SCBWI BI Conference - Frank Cottrell Boyce keynote
Here's the second installment in conference reports from this weekend's SCBWI British Isles conference. Here are my notes from Frank Cottrell Boyce's keynote speech - the first of the conference on Saturday morning.
Frank Cottrell Boyce said he learned all about life from reading books. He learned about women from Raymond Chandler - “She gave me a smile that I felt in my hip pocket.” He can’t eat a boiled egg without thinking of Millie Molly Mandie’s picnics. Late night café reminds him of The Tiger Who Came to Tea. The Moomins he associated with pancakes and coffee. That book also gave him the idea that family can be full of diverse, weird people, just like life. The Moomins led him to adulthood, treating existential themes.
He thinks of writing as passing something on, something you’ve loved. He gave the example of Chitty Chitty Bang Bang (and told the somewhat disturbing anecdote that this name was based on a war-time phrase amongst soldiers. You get your weekend pass, chitty chitty – and then, bang bang.) The car really existed. The author saw it at Brooklands – a car with the engine of a zeppelin. Ian Flemming (the author) when he was ill as an adult, thought back to his childhood and remember the men and machines he saw. Philippa Pearce did this in Minnow on the Say, remembering childhood canoe trips. Tom’s Midnight Garden, by the same author, reimagines the house and place that she loved as a child.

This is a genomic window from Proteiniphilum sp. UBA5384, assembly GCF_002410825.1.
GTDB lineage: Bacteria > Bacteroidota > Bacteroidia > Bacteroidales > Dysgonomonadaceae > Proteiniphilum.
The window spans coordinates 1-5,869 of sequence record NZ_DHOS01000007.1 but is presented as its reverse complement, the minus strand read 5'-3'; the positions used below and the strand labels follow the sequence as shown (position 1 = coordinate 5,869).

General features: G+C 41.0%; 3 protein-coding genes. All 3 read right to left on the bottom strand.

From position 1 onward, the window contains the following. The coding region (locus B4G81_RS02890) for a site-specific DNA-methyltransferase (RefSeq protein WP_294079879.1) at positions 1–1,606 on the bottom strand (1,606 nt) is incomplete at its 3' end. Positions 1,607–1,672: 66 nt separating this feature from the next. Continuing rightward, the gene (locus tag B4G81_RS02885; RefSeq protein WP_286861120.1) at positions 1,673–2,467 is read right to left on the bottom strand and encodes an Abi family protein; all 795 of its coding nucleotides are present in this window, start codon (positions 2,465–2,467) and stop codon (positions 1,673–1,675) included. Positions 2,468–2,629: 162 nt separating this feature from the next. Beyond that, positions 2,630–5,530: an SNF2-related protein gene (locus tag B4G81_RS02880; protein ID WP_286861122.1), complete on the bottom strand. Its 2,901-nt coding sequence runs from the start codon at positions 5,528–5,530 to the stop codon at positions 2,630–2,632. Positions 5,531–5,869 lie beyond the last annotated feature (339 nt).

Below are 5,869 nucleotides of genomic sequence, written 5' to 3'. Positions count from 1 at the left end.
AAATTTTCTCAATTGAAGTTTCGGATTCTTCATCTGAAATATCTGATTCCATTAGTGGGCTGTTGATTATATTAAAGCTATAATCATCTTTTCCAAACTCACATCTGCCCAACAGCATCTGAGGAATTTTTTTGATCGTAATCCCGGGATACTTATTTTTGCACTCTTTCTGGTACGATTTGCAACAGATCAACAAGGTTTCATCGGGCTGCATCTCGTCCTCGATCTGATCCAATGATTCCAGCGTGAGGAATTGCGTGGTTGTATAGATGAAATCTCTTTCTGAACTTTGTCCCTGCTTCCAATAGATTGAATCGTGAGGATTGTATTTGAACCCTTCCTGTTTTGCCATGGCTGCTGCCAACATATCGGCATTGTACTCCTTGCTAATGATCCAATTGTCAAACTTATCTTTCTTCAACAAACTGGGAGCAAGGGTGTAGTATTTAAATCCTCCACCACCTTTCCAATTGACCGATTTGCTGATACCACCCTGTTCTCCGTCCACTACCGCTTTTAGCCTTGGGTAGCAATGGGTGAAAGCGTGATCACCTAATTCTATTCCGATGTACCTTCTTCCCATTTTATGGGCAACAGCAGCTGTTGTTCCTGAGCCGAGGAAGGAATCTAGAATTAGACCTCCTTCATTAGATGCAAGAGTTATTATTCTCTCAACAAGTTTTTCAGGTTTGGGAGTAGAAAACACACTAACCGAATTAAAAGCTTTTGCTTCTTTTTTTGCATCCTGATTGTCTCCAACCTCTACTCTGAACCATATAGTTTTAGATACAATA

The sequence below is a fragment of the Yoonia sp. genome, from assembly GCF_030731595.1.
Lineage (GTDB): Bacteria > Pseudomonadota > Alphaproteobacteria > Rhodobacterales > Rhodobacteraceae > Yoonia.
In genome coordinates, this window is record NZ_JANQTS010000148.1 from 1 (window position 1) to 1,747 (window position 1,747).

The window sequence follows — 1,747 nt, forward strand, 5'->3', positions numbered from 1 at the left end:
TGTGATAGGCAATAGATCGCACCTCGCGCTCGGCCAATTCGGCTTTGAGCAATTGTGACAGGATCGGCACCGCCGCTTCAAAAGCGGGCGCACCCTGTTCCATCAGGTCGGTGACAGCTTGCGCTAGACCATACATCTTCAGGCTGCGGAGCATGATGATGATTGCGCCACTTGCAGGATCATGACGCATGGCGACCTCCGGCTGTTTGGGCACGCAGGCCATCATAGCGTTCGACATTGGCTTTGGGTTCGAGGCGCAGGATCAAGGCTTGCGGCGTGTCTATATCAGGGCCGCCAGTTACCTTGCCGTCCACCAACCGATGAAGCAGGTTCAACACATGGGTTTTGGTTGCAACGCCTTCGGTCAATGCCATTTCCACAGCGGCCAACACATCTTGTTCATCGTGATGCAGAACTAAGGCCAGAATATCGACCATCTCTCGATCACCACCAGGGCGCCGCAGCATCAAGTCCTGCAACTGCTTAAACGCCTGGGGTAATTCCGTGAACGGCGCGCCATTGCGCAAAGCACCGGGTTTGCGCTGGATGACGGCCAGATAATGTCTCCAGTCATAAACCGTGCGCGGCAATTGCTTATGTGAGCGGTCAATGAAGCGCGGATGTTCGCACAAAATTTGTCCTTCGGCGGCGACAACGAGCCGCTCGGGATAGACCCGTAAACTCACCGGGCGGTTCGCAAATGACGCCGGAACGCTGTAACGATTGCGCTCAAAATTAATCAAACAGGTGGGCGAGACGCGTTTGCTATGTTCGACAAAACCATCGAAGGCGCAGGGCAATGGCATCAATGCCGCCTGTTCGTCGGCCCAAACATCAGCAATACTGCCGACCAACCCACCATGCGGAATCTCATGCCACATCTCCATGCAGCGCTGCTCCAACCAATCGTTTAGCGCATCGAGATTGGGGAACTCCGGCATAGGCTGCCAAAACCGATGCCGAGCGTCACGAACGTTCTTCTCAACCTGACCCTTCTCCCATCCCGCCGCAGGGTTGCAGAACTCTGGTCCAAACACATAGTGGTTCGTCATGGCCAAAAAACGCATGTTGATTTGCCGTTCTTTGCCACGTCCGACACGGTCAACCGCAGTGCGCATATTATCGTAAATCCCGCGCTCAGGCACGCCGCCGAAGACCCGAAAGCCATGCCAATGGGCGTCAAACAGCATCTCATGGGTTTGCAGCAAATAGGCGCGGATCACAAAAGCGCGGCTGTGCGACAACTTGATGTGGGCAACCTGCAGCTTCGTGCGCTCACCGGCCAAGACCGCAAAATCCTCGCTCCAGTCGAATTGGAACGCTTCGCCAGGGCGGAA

People complain that J.K. Rowling has just written what has been done before. But that’s what storytellers have been doing through the ages. Tales are to be added to. He told of a Roma woman he met who had been taken from her family as a child. She had become a well-adjusted, giving person as an adult, even after being raised in an institution. He asked her how, and she said it was a book: Heidi. This taught her there was more to life.
Johanna Spyri wrote Heidi based on happy childhood memories. She shared those streams of pleasure and happiness. This can set people free. You get these diverse people writing: Tove Jansson – a Finnish lesbian living on a tiny island; Johanna Spiri – a charity worker who lost her husband; Judith Kerr – a refugee. Only books can do this. He has worked in film/TV. Certain types of people make it here – confident, out going. Books have been written by slaves, refugees, and barely functional people. Only books can gather these voices, that diversity.
He closed with the story of writing his book about a Mongolian family in the UK, based on work he was doing with the Reader Organisation with Jane Davis. Working with young people he heard about a girl who had been in the class (a Mongolian family, asylum seekers). This led to his latest book, The Unforgotten Coat, for which The Reader organisation gave away 50,000 free copies.